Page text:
Which comes first: proclaiming ‘game on,’ or being ‘on your game’? Featured

8:01pm EDT November 30, 2011
Which comes first: proclaiming ‘game on,’ or being ‘on your game’?

A popular phrase today that we hear, read and view online is “game on.” These two words typically signify that the time for talking is done and the time for action is now. It’s used frequently in competitive encounters, everywhere from the gridiron to the corporate boardroom. I like the phrase because it’s catchy and short and implies that one is taking off the gloves to move forward. However, these are just empty words unless they’re backed up by effective action and positive results.

For decades — no, make that centuries — a variety of gauntlets, both words and objectives, has been thrown down with friend and foe alike to raise the testosterone levels of the combatants. It could be two prizefighters in the center ring who are given their final instructions and then bump boxing gloves or a company’s splashy rah-rah sales team video of competitors’ products being blown up to symbolize how the new corporate marketing campaign will devastate the other guy.

The problem with phrases, clever clichés and “boast and brag” prognostications is that they mean zilch unless there’s a plan to accomplish the feat. That’s where being “on your game” in business separates the men from the boys, and the women from the girls. Only hip-shooting leaders would ever think of jumping the gun by proclaiming: “Today, we’re going to conquer the world,” without first devising a strategy for the team to execute in order to accomplish the objective. Doing this requires a methodical approach before it’s “game on.”

There are few substitutes, except for perhaps unadulterated luck, for winning without planning, strategizing, training and continuing to fine-tune the integral pieces and parts of the task.

Too many organizations, however, make hollow statements, both publicly and internally, in attempts to fire up the troops to eke out a few extra dollars in sales. Summarily announcing “game on” to your team can cause a great deal of angst and result in serious shortcomings or even total failure if it’s not backed by substance.

All too often, leaders assert a battle cry without providing a thorough explanation of the whys and wherefores of the ultimate objective. If this key omission is made, those who have to follow quickly get lost because the goal is blurry, and they either stray from the course or become totally confused. Quickly the team chalks up the boss’s assertions extolling the company to reach new heights as just another example of the CEO’s having a big hat but no cattle — in direct reference to the rancher who talks a good game but is missing the most important ingredient, the cows.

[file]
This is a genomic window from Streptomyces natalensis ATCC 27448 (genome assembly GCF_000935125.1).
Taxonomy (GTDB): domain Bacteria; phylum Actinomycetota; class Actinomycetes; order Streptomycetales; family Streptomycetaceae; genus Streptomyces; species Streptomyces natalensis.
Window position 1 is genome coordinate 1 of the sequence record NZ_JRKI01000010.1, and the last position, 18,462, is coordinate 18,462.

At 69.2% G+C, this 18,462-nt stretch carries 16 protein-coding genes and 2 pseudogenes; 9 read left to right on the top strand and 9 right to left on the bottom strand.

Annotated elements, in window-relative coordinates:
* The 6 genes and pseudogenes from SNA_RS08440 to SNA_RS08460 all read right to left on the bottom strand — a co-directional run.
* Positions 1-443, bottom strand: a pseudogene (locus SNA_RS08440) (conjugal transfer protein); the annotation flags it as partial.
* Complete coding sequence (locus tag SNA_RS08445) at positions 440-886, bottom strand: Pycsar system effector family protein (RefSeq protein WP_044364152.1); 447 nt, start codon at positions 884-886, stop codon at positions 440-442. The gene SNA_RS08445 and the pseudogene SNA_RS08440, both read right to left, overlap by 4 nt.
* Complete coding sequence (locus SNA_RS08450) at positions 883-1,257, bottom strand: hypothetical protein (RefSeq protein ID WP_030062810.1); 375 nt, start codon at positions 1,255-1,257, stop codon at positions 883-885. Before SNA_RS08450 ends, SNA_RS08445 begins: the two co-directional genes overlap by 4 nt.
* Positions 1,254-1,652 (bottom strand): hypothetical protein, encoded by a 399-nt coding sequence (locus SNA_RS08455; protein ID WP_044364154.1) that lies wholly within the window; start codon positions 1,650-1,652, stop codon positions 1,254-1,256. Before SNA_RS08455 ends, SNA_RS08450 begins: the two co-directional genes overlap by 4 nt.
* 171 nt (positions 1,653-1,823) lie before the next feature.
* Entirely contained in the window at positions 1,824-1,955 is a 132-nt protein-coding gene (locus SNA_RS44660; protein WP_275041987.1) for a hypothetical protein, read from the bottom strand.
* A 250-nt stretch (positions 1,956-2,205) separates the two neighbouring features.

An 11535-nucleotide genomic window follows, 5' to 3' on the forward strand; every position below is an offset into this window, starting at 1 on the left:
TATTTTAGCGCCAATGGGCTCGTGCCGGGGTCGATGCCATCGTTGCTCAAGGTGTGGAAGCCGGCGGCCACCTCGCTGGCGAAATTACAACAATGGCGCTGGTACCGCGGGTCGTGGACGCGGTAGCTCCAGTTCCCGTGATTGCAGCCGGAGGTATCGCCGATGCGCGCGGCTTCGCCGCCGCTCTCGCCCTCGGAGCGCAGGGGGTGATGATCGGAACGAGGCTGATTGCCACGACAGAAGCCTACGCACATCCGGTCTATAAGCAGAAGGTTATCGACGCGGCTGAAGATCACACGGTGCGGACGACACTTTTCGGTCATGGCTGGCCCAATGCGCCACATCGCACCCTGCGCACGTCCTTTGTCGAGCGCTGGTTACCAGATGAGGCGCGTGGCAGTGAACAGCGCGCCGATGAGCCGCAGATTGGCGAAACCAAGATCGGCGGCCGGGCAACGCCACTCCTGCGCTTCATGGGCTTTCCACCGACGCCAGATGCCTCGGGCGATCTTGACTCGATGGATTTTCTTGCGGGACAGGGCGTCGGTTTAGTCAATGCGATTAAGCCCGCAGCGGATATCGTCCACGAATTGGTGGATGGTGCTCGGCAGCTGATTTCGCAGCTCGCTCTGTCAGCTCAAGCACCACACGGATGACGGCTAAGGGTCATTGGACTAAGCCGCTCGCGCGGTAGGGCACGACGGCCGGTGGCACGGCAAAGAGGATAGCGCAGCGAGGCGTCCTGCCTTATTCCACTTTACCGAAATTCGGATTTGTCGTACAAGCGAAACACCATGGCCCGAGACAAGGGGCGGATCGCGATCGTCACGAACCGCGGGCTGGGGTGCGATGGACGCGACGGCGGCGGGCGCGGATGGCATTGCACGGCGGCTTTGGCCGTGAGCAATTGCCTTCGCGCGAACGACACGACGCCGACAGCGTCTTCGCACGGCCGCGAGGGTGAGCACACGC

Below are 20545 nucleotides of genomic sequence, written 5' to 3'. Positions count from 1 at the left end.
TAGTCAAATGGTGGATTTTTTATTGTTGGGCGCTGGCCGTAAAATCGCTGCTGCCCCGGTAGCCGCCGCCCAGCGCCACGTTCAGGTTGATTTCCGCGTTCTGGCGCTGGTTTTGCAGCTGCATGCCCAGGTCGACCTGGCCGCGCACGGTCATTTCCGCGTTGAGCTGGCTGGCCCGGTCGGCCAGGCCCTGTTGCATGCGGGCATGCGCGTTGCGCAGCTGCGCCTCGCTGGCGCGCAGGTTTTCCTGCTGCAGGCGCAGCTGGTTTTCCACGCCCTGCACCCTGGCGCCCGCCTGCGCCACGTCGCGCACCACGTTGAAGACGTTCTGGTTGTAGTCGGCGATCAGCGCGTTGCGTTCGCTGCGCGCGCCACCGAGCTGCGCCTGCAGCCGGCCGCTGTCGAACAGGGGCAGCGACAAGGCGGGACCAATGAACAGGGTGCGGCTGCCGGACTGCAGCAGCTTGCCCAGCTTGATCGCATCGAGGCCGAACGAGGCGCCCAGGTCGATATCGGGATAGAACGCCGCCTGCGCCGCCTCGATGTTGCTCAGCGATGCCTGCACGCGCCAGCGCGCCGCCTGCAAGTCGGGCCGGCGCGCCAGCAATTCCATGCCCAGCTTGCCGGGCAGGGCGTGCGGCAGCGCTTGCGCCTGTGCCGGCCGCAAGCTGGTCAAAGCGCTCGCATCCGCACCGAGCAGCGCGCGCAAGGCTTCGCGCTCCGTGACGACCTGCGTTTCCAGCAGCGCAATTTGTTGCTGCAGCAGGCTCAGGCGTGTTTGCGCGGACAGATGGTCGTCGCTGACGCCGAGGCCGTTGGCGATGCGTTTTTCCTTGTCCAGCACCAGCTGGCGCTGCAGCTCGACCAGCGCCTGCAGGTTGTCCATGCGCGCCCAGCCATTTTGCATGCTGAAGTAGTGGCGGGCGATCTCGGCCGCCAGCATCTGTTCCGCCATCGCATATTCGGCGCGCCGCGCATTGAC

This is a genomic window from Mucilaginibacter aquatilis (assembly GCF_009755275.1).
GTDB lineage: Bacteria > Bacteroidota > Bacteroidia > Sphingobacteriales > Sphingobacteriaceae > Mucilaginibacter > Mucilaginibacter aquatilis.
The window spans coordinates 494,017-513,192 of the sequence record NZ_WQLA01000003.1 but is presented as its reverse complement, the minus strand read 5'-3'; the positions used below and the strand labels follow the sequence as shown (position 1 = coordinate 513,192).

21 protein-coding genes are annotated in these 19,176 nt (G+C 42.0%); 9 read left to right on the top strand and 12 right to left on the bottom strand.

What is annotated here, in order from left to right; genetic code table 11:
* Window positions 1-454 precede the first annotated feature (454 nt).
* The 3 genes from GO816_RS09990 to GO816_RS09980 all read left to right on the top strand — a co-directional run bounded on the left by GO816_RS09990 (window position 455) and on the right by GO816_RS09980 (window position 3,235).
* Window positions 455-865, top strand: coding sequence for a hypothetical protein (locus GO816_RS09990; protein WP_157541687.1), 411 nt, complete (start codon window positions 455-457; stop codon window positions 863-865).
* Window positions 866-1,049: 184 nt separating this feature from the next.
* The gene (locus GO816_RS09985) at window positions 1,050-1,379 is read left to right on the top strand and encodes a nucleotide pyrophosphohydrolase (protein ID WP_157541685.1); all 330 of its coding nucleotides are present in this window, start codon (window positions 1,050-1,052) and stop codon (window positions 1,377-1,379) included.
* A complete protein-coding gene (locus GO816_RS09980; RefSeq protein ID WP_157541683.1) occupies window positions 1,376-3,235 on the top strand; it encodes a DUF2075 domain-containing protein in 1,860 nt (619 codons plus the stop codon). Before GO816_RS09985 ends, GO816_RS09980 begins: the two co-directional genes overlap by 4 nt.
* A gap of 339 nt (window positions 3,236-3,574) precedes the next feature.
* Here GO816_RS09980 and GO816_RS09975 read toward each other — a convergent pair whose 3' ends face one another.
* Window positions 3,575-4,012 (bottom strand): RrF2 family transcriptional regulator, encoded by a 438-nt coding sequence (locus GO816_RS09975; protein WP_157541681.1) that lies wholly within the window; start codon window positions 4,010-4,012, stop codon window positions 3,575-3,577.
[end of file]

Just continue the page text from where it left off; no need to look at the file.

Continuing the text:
Engaging in any competition, including business, takes someone to lead and that someone is also responsible for ensuring that all of the required boxes have been checked before proceeding, which includes having a backup plan to make modifications on the fly if any elements of the strategy are not jelling. Good management means understanding how to mitigate risk and quickly discover alternatives.

Not only must a plan be created but all of the essential accouterments must also be provided with appropriate resources, including capital, to achieve the objective topping the list. We can all learn from Apple, a company with the world’s largest market capitalization, about how to launch great products not just once but time and time again. Two obvious examples: the iPhone and iPad. Well before Apple even hinted about their existence, it spent years and huge amounts of money not only creating the products but also crafting/branding the messaging to help ensure success.

Apple is the master of starting with a whisper and building to a shout. First there are industry stories about what might be coming, followed by many different “teasers” directed at suppliers to whet their appetites, to consumers to build anticipation and, yes, to competitors to instill a bit of fear. When everything is in place, then it’s time for the big announcement that the new product will change the world.

Your organization can employ these same Apple tactics, fueled by a strong dose of perseverance and a liberal amount of perspiration. This all adds up to being “on your game” well before you proclaim it’s “game on” because, to succeed, you can’t have one without the other.

Michael Feuer co-founded OfficeMax in 1988, starting with one store and $20,000 of his own money. During a 16-year span, Feuer, as CEO, grew the company to almost 1,000 stores worldwide with annual sales of approximately $5 billion before selling this retail giant for almost $1.5 billion in December 2003. In 2010, Feuer launched another retail concept, Max-Wellness, a first of its kind chain featuring more than 7,000 products for head-to-toe care. Feuer serves on a number of corporate and philanthropic boards and is a frequent speaker on business, marketing and building entrepreneurial enterprises. Reach him with comments at mfeuer@max-wellness.com.

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